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How art wine labels cut through the clutter

According to previously reported studies in db, packaging can make or break a brand, and a trio of recent releases show how eye-catching art wine labels can cut through the clutter.

Imagery Estate Winery Artist Series Collection wine labels showcase artwork commissioned by the winery for new releases.

Today, over 11,000 wineries vie for consumer attention in the US alone. Ultimately, eye candy wins out in the highly competitive wine industry.

Consequently, some creative wineries employ eye-catching art wine labels to cut through the clutter. A trio of recent releases illustrate this growing trend.

Universal appeal

For one Oregon winery, art wine labels invite instant, unspoken insight into their wines. “I think art is universally appreciated, and it taps into some aspect of our being in a fundamental and non-verbal way,” explains Christine Havens, Marketing Director for Lange Estate in the Willamette Valley.

The winery’s second label, Trouvère, showcases the work of Santa Barbara-based multimedia artist Mary Heebner. Its new Pinot Blanc contains a panel from Heebner’s series, Wide and Luteous Light. “The varietal lends itself well to our Artist’s Series,” says Havens. “In describing this painting, Mary talks about light as revealing visible and invisible forms.”

“I’ve always contended that Pinot Noir requires that you open yourself up to the experience of it,” says founder and executive winemaker Don Lange, who met Heebner and her partner years ago during an impromptu visit to his tasting room. “The more you attend to it, the more you come to understand about it. For me, this is the same when engaging with Mary’s paintings. The more of yourself you bring to her work, the more it reveals to you.”

Commissions and costs

Art labels also underscore a winery’s heritage. “Art is infused in every part of Imagery Estate Winery, so it’s more than just a “series,” says Stacy Weisgerber, Director of Marketing for the Sonoma winery.

Imagery Wine Collection artist series labels appear on every bottle in Imagery’s direct-to-consumer portfolio. Winemaker Joe Benziger and artist Bob Nugent initiated the series over thirty years ago. Currently, the collection comprises over 500 artworks, commissioned from over 300 contemporary artists.

Kara Lynae de Lambert, Imagery’s art curator, contracts notable contemporary artists to create future wine labels. Each piece must incorporate sister winery Benziger Family Winery’ iconic Parthenon structure. After every harvest, de Lambert and winemaker Jamie Benziger assign artwork to wine.

“Although we work with different artists and aesthetics, you will begin to see a pattern when you compare previous vintages” says de Lambert. “For example, the Wow Oui tends to incorporate a bright, fun work of art to reflect the wine. And the Aleatico Rosé always incorporates a piece with some hues of pink in it.”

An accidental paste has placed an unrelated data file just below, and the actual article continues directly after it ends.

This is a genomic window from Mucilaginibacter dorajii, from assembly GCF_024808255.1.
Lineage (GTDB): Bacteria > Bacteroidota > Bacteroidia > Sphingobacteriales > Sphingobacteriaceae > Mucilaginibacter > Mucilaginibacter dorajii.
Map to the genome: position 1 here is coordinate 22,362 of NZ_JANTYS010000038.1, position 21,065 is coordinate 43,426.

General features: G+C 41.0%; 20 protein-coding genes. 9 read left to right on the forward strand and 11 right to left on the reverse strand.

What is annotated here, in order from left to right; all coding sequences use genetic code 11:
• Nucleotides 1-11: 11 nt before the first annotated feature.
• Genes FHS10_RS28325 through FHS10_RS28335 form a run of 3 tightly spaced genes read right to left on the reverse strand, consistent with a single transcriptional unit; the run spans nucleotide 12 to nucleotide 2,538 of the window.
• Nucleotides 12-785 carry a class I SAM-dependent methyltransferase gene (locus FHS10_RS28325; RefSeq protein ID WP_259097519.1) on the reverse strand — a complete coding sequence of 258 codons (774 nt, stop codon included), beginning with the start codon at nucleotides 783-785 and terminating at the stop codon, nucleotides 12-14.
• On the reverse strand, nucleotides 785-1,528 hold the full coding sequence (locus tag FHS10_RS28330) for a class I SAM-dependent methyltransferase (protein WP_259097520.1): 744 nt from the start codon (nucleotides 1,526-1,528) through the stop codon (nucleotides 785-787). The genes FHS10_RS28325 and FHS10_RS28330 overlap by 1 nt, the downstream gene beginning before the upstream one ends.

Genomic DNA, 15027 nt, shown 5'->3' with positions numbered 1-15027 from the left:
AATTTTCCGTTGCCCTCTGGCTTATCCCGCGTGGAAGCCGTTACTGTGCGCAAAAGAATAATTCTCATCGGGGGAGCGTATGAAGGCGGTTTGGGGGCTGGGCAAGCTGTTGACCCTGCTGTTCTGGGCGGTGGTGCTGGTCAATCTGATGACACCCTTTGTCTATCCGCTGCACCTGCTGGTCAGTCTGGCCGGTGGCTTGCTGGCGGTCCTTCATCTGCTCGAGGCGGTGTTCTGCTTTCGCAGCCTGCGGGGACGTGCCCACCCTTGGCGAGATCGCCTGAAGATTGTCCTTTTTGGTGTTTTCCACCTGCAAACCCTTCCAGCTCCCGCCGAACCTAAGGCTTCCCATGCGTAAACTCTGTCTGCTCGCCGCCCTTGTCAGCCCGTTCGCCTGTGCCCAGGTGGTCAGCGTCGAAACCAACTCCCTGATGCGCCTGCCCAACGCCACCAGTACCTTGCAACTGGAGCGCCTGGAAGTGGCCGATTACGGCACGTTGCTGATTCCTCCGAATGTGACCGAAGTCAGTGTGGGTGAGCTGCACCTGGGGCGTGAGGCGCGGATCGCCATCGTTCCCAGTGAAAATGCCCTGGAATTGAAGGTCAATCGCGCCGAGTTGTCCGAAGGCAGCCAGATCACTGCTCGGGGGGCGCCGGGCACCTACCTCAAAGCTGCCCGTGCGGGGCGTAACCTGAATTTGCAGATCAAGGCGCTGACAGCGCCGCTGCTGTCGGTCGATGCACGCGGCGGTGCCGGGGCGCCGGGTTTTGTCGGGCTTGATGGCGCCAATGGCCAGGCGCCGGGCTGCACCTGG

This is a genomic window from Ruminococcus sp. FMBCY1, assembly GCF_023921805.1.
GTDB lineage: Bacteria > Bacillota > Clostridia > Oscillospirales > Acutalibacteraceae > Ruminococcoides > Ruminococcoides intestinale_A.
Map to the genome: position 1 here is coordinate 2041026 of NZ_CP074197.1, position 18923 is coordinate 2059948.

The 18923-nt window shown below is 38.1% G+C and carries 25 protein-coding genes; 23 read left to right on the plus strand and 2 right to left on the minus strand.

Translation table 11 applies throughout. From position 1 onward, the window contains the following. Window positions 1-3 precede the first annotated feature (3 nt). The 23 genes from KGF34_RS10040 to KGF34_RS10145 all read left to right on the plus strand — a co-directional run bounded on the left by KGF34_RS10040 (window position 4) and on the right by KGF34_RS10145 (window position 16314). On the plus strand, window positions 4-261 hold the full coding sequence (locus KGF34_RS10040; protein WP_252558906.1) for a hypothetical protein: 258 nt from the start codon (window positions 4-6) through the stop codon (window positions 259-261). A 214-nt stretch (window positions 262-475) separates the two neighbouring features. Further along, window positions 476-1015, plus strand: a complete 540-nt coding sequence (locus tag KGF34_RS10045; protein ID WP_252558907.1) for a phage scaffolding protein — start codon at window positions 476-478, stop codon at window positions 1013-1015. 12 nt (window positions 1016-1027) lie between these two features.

“The artist labels strongly resonate with consumers, who visit the winery, have the chance to learn about Imagery’s art program firsthand, and tour the gallery,” adds Weisgerber.

Own voice

Finally, art labels offer a unique ‘voice’ for winemakers and their wines. Since I am not initially making the wine to represent the label, usually the wine has its own voice, and then I start thinking about what it is saying to me, and how a piece of artwork can accent the wine, and our brand,” says Mary Derby, owner/wine creator at DAMA Wines in Washington State.

A classically trained opera singer turned somm/wine director, Derby moved to Walla Walla in 1999 with husband Devin. There, the pair founded award-winning Spring Valley Vineyard in 2000. After Devin’s tragic death in a car accident in 2004, Derby took a hiatus. In 2007, she launched DAMA Wines, which means ‘woman’ in Spanish.

Blending art and wine is what DAMA strives to achieve in each bottle, while supporting other women artists,” says Derby, who usually selects the art together with her business partner, Judith Shulman. “When I look at our GSM artwork “BOLD” by Jacqueline van der Plaat, I feel it completely represents the Grenache blend. Both the blend and the label are bold in a fashion-forward way, plus completely feminine and quirky.”

Halo effect

What about the tangible impacts of artists’ wine labels? On paper, most art labels cost more to create. Pricey line items include artist commissions, artwork rights, and limited release label production costs.

Yet for winemakers investing in artist series wine labels, favorable consumer response far outweighs the overhead. Lange delights in “significant” customer response. “People seem intrigued, and delighted with Mary’s paintings,” he says.

“While we cannot attribute increased sales to the artist series,” admits Weisgerber, “We believe the halo of the winery and estate wines help drive consumer awareness of the nationally available Imagery Wine Collection. Both wines share this common link of artistry that starts with the first drop on the Imagery Wine Collection label, and ends with the finished artworks on the Imagery Estate Wines labels.”

“It is part of our brand,” concludes Derby, “And so, I would not say this is an artist series for us…it is who we are as a brand. We love seeing how people react to the label, the stories behind them, and, of course, the connection to the wine.”

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